Three police forces are under investigation by the police watchdog over the way they handled child abuse allegations against disgraced Lostprophets singer Ian Watkins.

The Independent Police Complaints Commission (IPCC) said it would look into how South Wales, South Yorkshire and Bedfordshire forces dealt with complaints about Watkins going as far back as 2008.

One areas of inquiry will be to explore whether Watkins' celebrity status affected the approach of detectives.

Watkins, 36, of Pontypridd, is due to be sentenced at Cardiff Crown Court after he pleaded guilty to 13 child sex offences, including the attempted rape of a baby.

IPCC commissioner Jan Williams said: "No-one can fail to be shocked by the vile details of Ian Watkins offending that emerged in court.

"As the criminal proceedings have now ended, questions are now rightly being asked as to whether Ian Watkins could have been brought to justice sooner, what steps were taken by police in response to allegations made against him as far back as 2008 and whether his celebrity status had any impact on the investigation.

"That is exactly what the IPCC is seeking to establish."

The IPCC added that it had been in contact with three other forces – Metropolitan, Essex and West Yorkshire – but they were not under investigation.

The watchdog said it began its inquiry into whether South Wales Police failed to take appropriate and timely actions against Watkins in January.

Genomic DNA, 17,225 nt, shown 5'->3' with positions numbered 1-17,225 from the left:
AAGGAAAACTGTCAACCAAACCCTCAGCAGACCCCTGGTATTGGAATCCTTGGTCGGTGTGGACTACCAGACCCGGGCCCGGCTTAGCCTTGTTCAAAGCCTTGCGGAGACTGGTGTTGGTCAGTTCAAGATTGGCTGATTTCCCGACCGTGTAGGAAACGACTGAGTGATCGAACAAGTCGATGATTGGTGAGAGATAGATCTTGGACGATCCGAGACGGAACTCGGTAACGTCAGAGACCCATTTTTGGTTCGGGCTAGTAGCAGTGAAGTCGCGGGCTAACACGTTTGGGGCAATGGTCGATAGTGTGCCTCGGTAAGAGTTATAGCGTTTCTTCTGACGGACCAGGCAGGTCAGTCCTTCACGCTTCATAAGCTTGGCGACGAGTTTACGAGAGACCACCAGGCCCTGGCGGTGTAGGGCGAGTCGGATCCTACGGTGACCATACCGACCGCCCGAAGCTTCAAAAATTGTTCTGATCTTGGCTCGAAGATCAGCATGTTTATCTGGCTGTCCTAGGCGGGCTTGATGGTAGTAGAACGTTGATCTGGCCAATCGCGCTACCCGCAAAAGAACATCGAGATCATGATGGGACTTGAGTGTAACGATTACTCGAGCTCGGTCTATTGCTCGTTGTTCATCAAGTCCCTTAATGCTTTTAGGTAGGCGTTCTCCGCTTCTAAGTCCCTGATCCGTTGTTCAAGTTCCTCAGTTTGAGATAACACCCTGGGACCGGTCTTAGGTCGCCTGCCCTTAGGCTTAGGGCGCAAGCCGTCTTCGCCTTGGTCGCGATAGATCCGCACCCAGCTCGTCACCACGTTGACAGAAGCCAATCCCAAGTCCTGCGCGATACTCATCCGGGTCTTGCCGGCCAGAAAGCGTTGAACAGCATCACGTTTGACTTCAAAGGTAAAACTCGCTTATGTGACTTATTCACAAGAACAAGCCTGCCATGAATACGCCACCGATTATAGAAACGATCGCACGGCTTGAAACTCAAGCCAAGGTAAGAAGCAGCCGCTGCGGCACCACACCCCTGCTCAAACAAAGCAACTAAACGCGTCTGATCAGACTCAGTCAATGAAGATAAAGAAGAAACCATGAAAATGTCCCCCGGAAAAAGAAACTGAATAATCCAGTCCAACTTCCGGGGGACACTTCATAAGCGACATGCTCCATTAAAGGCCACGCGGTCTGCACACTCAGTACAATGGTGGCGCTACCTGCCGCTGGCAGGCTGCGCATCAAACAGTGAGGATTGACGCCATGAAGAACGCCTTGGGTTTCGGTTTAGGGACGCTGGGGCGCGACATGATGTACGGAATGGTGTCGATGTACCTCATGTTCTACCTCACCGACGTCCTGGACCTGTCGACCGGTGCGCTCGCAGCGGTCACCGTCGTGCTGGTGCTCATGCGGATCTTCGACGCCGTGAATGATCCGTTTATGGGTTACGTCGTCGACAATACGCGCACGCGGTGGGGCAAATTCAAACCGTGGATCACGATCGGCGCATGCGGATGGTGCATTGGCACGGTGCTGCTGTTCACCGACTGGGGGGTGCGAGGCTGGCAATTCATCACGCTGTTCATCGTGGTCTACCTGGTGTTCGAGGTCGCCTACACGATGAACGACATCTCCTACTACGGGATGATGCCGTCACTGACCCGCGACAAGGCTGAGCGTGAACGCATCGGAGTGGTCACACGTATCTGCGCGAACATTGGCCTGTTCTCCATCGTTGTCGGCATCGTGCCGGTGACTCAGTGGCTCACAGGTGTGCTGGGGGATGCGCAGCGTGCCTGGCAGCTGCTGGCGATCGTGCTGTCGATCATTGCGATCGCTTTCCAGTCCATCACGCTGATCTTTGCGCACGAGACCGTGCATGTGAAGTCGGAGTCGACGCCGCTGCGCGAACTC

It said it would consider reports made to the force by members of the public, Crimestoppers or other police forces prior to Watkins' arrest in late 2012. It added that a number of these complaints were made by the same person.

The IPCC said one of the most significant parts of the investigation involved one officer, a detective sergeant, who was also being investigated in a separate case over claims that he had failed to act on an allegation that a 15-year-old girl had been raped.

The officer has been served with gross misconduct notice advising him that his conduct was subject to investigation.

The IPCC will also be looking into whether the separate forces could have collaborated on information regarding Watkins.

"This is complex and will take time," said Williams. "There are clearly links between the three investigations which cover a four-year period and involve numerous allegations and reports and the police response to each must be considered.

"South Wales Police are continuing to appeal for any other witnesses or potential victims to contact them. It is possible that new information may come to light which the IPCC would need to consider."

A former girlfriend of Watkins, Joanna Majic, 38, said she first warned police about his behaviour in 2008 but her claims were not fully investigated. She feared that Watkins may have abused "hundreds" of young children down the years but was being protected by their mothers.